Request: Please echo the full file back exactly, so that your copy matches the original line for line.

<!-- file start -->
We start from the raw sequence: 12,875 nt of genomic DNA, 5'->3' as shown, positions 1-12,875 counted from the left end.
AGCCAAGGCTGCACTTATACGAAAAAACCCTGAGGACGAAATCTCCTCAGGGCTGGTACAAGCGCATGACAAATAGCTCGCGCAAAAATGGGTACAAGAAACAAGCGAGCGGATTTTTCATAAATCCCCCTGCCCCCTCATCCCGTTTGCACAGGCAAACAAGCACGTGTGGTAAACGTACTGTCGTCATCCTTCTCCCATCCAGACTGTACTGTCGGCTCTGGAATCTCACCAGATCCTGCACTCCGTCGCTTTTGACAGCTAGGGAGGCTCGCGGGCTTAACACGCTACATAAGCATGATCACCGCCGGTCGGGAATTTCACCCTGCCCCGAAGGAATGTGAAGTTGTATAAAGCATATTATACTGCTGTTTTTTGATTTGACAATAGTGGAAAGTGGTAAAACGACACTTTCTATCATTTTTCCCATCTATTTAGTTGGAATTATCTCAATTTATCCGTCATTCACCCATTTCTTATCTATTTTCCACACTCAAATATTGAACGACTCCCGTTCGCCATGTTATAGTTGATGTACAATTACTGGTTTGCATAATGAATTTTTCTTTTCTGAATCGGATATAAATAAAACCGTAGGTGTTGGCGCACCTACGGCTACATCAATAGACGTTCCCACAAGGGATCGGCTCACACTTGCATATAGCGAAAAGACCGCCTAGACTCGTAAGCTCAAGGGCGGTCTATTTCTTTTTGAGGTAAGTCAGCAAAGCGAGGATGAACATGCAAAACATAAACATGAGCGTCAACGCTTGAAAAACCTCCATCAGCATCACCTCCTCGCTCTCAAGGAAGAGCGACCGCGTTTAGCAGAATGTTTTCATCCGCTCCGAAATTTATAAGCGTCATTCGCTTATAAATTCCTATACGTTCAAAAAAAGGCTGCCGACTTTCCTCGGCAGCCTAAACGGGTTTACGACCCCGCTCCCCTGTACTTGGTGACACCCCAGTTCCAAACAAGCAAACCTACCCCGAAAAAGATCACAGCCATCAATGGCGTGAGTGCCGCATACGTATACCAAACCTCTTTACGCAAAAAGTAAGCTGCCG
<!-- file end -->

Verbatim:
We start from the raw sequence: 12,875 nt of genomic DNA, 5'->3' as shown, positions 1-12,875 counted from the left end.
AGCCAAGGCTGCACTTATACGAAAAAACCCTGAGGACGAAATCTCCTCAGGGCTGGTACAAGCGCATGACAAATAGCTCGCGCAAAAATGGGTACAAGAAACAAGCGAGCGGATTTTTCATAAATCCCCCTGCCCCCTCATCCCGTTTGCACAGGCAAACAAGCACGTGTGGTAAACGTACTGTCGTCATCCTTCTCCCATCCAGACTGTACTGTCGGCTCTGGAATCTCACCAGATCCTGCACTCCGTCGCTTTTGACAGCTAGGGAGGCTCGCGGGCTTAACACGCTACATAAGCATGATCACCGCCGGTCGGGAATTTCACCCTGCCCCGAAGGAATGTGAAGTTGTATAAAGCATATTATACTGCTGTTTTTTGATTTGACAATAGTGGAAAGTGGTAAAACGACACTTTCTATCATTTTTCCCATCTATTTAGTTGGAATTATCTCAATTTATCCGTCATTCACCCATTTCTTATCTATTTTCCACACTCAAATATTGAACGACTCCCGTTCGCCATGTTATAGTTGATGTACAATTACTGGTTTGCATAATGAATTTTTCTTTTCTGAATCGGATATAAATAAAACCGTAGGTGTTGGCGCACCTACGGCTACATCAATAGACGTTCCCACAAGGGATCGGCTCACACTTGCATATAGCGAAAAGACCGCCTAGACTCGTAAGCTCAAGGGCGGTCTATTTCTTTTTGAGGTAAGTCAGCAAAGCGAGGATGAACATGCAAAACATAAACATGAGCGTCAACGCTTGAAAAACCTCCATCAGCATCACCTCCTCGCTCTCAAGGAAGAGCGACCGCGTTTAGCAGAATGTTTTCATCCGCTCCGAAATTTATAAGCGTCATTCGCTTATAAATTCCTATACGTTCAAAAAAAGGCTGCCGACTTTCCTCGGCAGCCTAAACGGGTTTACGACCCCGCTCCCCTGTACTTGGTGACACCCCAGTTCCAAACAAGCAAACCTACCCCGAAAAAGATCACAGCCATCAATGGCGTGAGTGCCGCATACGTATACCAAACCTCTTTACGCAAAAAGTAAGCTGCCG